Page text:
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Foods & Health

4 Decades Too Late

“One man’s meat is another man’s poison.” Metabolic Typing helps you figure out which is which for your unique situation.

“Each individual must be distinctive in his responses to stresses of all kinds.” ~ Roger Williams

Roger Williams wrote the above in his 1956 book, “Biochemical Individuality.”

That book offers extensive proof that we are all unique. And not just in superficial ways. He showed that each person is unique down to the basic building blocks of metabolism.

But he wasn’t the first to point this out. In his book he quotes Dr. C. H. Parry from the early part of the 1800s. The quote is, “It is more important to know what sort of patient has a disease, than to know what sort of disease a patient has.” I agree.

And if you go back further, in the first century BC, Lucretius said, “What is food for one man may be bitter poison to others.”

You can see that the idea everyone is unique is not new. But you wouldn’t know it to read recent studies.

Case in point is a study highlighted in Cell Press on November 19th, 2015.  The study found that (surprise, surprise) people are quite different when it comes to sugar metabolism.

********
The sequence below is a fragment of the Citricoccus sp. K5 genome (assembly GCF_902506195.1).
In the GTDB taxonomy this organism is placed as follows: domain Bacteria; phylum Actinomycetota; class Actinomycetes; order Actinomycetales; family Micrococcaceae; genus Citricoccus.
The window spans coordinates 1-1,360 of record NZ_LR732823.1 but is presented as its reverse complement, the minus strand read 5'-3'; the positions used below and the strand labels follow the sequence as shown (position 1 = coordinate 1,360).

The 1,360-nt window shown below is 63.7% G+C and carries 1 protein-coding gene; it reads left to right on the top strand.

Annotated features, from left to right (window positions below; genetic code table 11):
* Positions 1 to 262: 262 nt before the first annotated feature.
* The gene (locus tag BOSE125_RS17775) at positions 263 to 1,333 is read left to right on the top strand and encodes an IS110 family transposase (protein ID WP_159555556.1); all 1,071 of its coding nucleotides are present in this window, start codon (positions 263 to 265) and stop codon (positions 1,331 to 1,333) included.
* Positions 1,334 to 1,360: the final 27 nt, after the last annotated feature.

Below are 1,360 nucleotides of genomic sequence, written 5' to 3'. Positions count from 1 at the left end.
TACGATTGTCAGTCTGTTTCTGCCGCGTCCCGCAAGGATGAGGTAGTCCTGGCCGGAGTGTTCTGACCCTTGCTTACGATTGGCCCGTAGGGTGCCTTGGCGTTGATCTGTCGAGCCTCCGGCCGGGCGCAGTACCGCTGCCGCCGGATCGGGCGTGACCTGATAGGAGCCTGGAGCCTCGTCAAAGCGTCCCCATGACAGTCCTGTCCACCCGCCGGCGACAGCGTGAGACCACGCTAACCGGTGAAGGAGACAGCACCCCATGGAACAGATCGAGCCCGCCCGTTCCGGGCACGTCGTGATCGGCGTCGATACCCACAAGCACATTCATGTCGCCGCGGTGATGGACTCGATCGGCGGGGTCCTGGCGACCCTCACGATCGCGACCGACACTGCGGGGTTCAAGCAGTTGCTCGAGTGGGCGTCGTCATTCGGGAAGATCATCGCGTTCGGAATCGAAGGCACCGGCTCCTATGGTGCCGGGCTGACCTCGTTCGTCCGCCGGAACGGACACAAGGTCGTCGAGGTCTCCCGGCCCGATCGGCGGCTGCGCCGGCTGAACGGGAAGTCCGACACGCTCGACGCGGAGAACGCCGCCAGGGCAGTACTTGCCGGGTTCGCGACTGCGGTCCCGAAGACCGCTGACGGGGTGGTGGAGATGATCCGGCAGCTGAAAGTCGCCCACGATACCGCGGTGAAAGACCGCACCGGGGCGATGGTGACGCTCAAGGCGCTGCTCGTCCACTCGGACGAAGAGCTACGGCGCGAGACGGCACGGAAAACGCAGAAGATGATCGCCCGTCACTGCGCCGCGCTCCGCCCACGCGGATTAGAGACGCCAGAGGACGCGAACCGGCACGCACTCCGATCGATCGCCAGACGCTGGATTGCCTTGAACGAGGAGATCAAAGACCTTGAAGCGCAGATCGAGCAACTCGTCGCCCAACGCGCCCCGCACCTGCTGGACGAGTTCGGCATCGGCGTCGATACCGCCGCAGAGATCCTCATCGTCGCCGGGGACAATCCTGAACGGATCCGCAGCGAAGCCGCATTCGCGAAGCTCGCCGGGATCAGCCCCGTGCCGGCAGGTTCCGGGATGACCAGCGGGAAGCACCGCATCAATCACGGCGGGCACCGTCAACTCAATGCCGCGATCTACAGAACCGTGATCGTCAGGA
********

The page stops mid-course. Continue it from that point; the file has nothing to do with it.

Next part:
The researchers are amazed. They even consider that this could lead, eventually, to a whole new way of making dietary recommendations based on individual needs. You can read about the study here.

Apparently these researchers are unfamiliar with Dr. Williams’ work. And they are most certainly unaware of Metabolic Typing® (MT). For the past 40 years, MT has explored, documented and applied biochemical individuality to the foods people eat.

The MT approach never imposes an eating plan on someone. Instead, it finds what general foods apply to a person. Then it walks them through zeroing in on the exact right foods for them.

That’s the real individual dietary plan.

If you want to find out what the best foods are for your unique metabolic needs, it’s easy. Contact me to get started with Metabolic Typing®.

All the best to you for your health and happiness,

Dr. Bruce Eichelberger

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